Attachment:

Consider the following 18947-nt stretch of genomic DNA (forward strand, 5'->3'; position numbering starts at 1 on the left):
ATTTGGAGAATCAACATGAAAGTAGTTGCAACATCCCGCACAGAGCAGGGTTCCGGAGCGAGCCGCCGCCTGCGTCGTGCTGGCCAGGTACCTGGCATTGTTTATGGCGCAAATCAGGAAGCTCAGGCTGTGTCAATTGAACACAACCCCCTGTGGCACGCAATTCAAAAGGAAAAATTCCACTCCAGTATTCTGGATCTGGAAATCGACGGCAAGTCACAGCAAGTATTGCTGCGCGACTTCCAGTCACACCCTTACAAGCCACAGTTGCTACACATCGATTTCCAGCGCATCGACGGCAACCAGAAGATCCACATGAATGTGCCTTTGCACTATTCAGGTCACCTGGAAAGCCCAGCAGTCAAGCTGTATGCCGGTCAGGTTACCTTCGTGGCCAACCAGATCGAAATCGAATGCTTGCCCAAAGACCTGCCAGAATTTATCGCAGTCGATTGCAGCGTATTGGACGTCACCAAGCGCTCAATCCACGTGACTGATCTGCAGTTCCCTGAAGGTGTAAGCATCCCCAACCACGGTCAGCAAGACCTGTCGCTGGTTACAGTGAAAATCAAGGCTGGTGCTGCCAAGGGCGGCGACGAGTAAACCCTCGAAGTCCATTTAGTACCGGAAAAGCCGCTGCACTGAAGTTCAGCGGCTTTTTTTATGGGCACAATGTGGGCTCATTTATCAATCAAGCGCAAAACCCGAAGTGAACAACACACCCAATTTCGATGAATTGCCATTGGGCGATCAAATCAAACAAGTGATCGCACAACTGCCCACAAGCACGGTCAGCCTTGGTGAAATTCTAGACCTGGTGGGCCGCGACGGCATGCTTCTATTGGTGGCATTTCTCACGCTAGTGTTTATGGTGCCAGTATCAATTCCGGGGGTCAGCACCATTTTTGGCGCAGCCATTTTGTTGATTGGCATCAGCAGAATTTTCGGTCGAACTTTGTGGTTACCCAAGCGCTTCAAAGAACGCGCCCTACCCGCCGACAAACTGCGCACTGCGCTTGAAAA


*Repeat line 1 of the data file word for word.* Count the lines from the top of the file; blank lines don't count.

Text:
Consider the following 18947-nt stretch of genomic DNA (forward strand, 5'->3'; position numbering starts at 1 on the left):